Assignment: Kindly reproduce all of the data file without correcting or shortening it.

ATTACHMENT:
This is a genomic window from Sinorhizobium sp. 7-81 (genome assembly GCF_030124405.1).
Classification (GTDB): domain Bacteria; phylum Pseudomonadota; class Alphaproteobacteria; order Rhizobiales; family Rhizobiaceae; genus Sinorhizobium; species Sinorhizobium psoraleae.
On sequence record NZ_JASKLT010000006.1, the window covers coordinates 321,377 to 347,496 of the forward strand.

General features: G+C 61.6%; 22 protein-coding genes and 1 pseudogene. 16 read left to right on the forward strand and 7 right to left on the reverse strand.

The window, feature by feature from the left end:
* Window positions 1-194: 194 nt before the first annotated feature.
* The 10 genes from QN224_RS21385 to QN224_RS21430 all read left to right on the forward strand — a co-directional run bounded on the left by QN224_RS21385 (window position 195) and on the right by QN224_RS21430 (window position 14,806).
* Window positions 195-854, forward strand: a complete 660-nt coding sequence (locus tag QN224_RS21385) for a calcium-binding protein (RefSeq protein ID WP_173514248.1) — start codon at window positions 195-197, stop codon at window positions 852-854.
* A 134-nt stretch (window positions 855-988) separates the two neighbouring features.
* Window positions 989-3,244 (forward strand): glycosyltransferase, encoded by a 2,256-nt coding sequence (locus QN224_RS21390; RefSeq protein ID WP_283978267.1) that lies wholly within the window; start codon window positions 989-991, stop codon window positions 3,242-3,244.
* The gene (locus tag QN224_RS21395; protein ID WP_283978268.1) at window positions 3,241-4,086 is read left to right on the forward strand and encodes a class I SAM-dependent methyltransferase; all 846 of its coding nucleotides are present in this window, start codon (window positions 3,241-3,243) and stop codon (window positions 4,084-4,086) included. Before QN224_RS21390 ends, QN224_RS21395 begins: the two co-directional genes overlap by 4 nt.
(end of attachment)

This is a genomic window from Sinorhizobium sp. 7-81 (genome assembly GCF_030124405.1).
Classification (GTDB): domain Bacteria; phylum Pseudomonadota; class Alphaproteobacteria; order Rhizobiales; family Rhizobiaceae; genus Sinorhizobium; species Sinorhizobium psoraleae.
On sequence record NZ_JASKLT010000006.1, the window covers coordinates 321,377 to 347,496 of the forward strand.

General features: G+C 61.6%; 22 protein-coding genes and 1 pseudogene. 16 read left to right on the forward strand and 7 right to left on the reverse strand.

The window, feature by feature from the left end:
* Window positions 1-194: 194 nt before the first annotated feature.
* The 10 genes from QN224_RS21385 to QN224_RS21430 all read left to right on the forward strand — a co-directional run bounded on the left by QN224_RS21385 (window position 195) and on the right by QN224_RS21430 (window position 14,806).
* Window positions 195-854, forward strand: a complete 660-nt coding sequence (locus tag QN224_RS21385) for a calcium-binding protein (RefSeq protein ID WP_173514248.1) — start codon at window positions 195-197, stop codon at window positions 852-854.
* A 134-nt stretch (window positions 855-988) separates the two neighbouring features.
* Window positions 989-3,244 (forward strand): glycosyltransferase, encoded by a 2,256-nt coding sequence (locus QN224_RS21390; RefSeq protein ID WP_283978267.1) that lies wholly within the window; start codon window positions 989-991, stop codon window positions 3,242-3,244.
* The gene (locus tag QN224_RS21395; protein ID WP_283978268.1) at window positions 3,241-4,086 is read left to right on the forward strand and encodes a class I SAM-dependent methyltransferase; all 846 of its coding nucleotides are present in this window, start codon (window positions 3,241-3,243) and stop codon (window positions 4,084-4,086) included. Before QN224_RS21390 ends, QN224_RS21395 begins: the two co-directional genes overlap by 4 nt.